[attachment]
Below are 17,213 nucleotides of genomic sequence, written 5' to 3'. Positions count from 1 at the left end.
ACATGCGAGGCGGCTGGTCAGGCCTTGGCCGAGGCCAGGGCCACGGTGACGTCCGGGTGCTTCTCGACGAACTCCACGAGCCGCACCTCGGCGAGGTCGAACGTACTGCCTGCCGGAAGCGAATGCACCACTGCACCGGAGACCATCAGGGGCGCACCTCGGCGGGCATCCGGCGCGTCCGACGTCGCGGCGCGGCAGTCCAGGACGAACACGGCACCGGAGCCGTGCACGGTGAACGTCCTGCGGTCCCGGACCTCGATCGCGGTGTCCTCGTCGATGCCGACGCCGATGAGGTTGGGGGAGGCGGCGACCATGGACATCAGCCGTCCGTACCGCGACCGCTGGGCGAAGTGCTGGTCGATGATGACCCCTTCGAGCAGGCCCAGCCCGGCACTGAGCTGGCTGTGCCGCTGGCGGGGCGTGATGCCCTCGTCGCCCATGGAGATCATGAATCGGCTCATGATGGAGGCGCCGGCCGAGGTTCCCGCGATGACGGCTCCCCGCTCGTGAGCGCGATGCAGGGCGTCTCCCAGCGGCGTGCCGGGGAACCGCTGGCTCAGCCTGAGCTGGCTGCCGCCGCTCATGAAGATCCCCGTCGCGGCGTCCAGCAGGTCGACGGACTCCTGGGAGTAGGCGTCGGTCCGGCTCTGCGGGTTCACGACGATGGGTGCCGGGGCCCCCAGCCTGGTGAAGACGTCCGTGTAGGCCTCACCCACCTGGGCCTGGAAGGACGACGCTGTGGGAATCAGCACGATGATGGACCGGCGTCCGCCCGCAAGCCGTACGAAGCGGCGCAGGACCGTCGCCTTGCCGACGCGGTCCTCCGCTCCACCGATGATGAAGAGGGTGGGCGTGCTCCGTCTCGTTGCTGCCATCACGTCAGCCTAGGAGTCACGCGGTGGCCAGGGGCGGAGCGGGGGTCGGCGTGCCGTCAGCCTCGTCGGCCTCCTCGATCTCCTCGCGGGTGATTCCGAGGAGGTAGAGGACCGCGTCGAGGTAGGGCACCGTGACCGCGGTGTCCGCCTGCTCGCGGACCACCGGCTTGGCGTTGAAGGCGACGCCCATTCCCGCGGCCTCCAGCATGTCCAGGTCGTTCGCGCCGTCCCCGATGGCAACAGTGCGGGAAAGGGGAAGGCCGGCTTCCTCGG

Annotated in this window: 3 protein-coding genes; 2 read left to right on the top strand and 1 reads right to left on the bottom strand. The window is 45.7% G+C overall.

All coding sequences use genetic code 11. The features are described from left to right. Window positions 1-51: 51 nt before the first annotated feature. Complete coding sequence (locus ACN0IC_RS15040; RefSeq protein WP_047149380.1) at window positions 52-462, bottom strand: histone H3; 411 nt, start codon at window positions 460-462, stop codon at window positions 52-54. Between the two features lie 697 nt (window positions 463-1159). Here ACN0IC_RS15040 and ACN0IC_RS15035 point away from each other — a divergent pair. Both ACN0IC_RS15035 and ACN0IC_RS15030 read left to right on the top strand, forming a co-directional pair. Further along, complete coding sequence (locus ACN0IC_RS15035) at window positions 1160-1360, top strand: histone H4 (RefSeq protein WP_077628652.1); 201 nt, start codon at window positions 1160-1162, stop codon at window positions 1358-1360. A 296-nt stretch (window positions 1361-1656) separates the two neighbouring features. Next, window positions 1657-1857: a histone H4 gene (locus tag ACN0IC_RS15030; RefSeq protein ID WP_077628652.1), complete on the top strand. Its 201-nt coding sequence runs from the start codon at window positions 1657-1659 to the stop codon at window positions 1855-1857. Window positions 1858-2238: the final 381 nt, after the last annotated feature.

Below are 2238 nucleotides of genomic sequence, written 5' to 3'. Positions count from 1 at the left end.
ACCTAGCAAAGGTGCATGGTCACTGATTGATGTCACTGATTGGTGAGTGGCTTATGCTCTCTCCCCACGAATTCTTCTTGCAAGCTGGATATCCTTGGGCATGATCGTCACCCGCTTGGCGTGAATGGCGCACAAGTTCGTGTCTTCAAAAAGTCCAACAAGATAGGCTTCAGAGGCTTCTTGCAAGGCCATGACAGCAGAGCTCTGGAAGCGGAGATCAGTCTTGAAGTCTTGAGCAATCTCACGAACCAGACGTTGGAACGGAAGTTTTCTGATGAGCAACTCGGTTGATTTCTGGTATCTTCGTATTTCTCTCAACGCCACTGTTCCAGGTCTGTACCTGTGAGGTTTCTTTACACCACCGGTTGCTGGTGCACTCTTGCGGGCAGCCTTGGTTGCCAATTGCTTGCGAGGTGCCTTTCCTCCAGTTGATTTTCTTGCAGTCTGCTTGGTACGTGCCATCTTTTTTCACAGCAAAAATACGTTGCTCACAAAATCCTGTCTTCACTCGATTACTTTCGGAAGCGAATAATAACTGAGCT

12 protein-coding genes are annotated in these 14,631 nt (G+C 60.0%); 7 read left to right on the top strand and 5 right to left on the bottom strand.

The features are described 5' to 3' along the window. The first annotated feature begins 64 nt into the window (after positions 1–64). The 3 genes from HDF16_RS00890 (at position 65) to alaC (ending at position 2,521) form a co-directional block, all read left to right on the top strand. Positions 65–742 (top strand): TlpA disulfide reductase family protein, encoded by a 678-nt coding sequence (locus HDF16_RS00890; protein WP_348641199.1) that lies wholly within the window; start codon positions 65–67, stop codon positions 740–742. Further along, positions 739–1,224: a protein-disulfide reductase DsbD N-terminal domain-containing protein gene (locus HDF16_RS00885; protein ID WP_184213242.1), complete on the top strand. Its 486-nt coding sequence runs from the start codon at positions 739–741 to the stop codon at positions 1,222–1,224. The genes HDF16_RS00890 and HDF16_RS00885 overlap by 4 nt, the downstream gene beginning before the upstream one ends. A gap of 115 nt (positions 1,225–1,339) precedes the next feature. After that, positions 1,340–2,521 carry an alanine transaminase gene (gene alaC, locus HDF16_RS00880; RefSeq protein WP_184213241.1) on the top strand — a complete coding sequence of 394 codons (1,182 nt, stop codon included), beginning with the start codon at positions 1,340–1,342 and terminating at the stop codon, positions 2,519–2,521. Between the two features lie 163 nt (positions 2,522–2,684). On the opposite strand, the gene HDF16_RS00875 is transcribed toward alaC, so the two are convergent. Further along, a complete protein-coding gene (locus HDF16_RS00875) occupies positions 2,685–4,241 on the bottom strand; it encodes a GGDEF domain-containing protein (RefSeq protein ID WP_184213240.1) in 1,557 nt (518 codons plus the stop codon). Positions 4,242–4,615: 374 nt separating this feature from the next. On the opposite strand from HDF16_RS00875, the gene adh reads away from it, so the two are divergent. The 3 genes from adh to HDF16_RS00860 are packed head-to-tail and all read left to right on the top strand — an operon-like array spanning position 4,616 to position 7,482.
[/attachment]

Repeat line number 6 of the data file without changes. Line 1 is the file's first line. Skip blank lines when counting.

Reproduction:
ACCTAGCAAAGGTGCATGGTCACTGATTGATGTCACTGATTGGTGAGTGGCTTATGCTCTCTCCCCACGAATTCTTCTTGCAAGCTGGATATCCTTGGGCATGATCGTCACCCGCTTGGCGTGAATGGCGCACAAGTTCGTGTCTTCAAAAAGTCCAACAAGATAGGCTTCAGAGGCTTCTTGCAAGGCCATGACAGCAGAGCTCTGGAAGCGGAGATCAGTCTTGAAGTCTTGAGCAATCTCACGAACCAGACGTTGGAACGGAAGTTTTCTGATGAGCAACTCGGTTGATTTCTGGTATCTTCGTATTTCTCTCAACGCCACTGTTCCAGGTCTGTACCTGTGAGGTTTCTTTACACCACCGGTTGCTGGTGCACTCTTGCGGGCAGCCTTGGTTGCCAATTGCTTGCGAGGTGCCTTTCCTCCAGTTGATTTTCTTGCAGTCTGCTTGGTACGTGCCATCTTTTTTCACAGCAAAAATACGTTGCTCACAAAATCCTGTCTTCACTCGATTACTTTCGGAAGCGAATAATAACTGAGCT